Sign up ×
Stack Overflow is a community of 4.7 million programmers, just like you, helping each other. Join them; it only takes a minute:

I'm building a VBA program on Excel 2007 inputing long string of numbers (UPC). Now, the program usually works fine, but sometimes the number string seems to be converted to scientific notation and I want to avoid this, since I then VLook them up.

So, I'd like to treat a textbox input as an exact string. No scientific notation, no number interpretation.

On a related side, this one really gets weird. I have two exact UPC : both yield the same value (as far as I or any text editor can tell), yet one of the value gives a successful Vlookup, the other does not.

Anybody has suggestions on this one? Thanks for your time.

share|improve this question
Well, the situation is now under control. Just for the record, adding an apostrophe to the textbox value seems to worknow (eg. "'" & textbox.value). As for the second part, I did not notice there were extra white spaces at the end of the UPC -_- – Literal Sep 22 '11 at 15:39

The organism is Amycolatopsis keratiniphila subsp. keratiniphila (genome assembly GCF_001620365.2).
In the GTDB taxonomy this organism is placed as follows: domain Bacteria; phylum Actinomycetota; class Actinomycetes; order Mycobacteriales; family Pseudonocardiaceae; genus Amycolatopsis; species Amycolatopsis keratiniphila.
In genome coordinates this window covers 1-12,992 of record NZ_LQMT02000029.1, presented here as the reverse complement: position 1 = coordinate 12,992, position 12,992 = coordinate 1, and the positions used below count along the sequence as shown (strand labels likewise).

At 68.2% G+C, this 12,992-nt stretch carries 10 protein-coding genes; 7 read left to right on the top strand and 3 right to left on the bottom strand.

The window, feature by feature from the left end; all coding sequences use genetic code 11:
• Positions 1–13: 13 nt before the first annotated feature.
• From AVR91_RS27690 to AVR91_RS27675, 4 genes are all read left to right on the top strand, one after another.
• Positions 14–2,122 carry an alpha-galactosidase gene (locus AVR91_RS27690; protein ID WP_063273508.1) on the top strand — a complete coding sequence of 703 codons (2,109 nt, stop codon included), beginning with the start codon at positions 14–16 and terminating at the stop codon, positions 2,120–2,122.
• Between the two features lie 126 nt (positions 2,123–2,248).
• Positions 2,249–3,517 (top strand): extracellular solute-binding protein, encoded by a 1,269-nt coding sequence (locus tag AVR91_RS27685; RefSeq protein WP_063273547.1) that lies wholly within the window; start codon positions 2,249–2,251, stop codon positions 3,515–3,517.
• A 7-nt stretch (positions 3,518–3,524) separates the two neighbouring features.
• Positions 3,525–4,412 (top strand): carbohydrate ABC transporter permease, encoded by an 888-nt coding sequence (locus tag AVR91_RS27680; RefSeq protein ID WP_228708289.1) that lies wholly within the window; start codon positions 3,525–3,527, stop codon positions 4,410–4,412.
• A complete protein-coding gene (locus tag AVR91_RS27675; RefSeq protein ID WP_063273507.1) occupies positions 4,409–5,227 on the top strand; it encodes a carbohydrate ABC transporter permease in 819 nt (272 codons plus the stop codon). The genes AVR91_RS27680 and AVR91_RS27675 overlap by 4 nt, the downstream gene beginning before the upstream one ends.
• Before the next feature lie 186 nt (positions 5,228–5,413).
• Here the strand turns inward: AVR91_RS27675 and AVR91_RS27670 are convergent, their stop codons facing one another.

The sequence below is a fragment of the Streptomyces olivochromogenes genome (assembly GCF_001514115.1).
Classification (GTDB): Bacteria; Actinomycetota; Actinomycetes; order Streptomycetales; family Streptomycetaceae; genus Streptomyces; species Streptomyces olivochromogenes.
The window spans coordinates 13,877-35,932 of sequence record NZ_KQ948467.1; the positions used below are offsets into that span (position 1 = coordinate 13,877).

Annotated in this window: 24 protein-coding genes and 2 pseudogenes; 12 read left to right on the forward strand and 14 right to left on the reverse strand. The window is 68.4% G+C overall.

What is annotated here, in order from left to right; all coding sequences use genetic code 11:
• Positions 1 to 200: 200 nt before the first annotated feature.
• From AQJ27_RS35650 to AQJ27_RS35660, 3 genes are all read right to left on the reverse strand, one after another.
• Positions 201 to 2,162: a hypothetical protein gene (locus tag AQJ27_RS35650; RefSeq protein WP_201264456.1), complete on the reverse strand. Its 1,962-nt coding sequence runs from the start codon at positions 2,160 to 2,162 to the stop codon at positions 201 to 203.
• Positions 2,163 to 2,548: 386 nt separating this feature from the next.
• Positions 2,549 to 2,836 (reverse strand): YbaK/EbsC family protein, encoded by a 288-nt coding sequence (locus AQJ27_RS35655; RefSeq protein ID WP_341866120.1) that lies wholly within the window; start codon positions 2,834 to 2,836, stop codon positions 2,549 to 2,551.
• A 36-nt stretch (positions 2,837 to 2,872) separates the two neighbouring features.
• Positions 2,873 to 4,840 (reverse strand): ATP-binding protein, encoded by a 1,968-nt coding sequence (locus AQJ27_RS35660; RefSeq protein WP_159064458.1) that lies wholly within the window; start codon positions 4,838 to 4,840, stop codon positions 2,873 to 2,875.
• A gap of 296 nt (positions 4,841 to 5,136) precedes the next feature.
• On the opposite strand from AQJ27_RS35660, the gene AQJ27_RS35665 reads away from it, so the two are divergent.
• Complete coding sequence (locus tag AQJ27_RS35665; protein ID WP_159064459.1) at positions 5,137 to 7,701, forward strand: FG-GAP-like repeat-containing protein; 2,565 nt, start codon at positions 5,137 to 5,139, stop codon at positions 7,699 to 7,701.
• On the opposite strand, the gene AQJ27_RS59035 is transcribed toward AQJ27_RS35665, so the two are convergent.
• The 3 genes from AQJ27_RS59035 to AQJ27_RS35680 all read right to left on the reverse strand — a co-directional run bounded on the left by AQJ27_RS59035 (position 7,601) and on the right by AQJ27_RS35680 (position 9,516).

1 Answer 1

up vote 1 down vote accepted

Long strings that look like numbers can be a pain in Excel. If you're not doing any math on the "number", it should really be treated as text. As you've discovered, when you want to force Excel to treat something as a string, precede it with an apostrophe.

There are a couple of common problems with VLOOKUP. The one you found, extra whitespace, can be avoided by using a formula such as


The TRIM function will remove those extraneous spaces. The other common problem with VLOOKUP is that one argument is a string and the other is a number. I run into this one a lot with imported data. You can use the TEXT function to do the VLOOKUP without having to change the raw data


will convert A1 to a five digit string before it tries to look it up in column B. And, of course, if your data is a real mess, you may need

share|improve this answer

Your Answer


By posting your answer, you agree to the privacy policy and terms of service.

Not the answer you're looking for? Browse other questions tagged or ask your own question.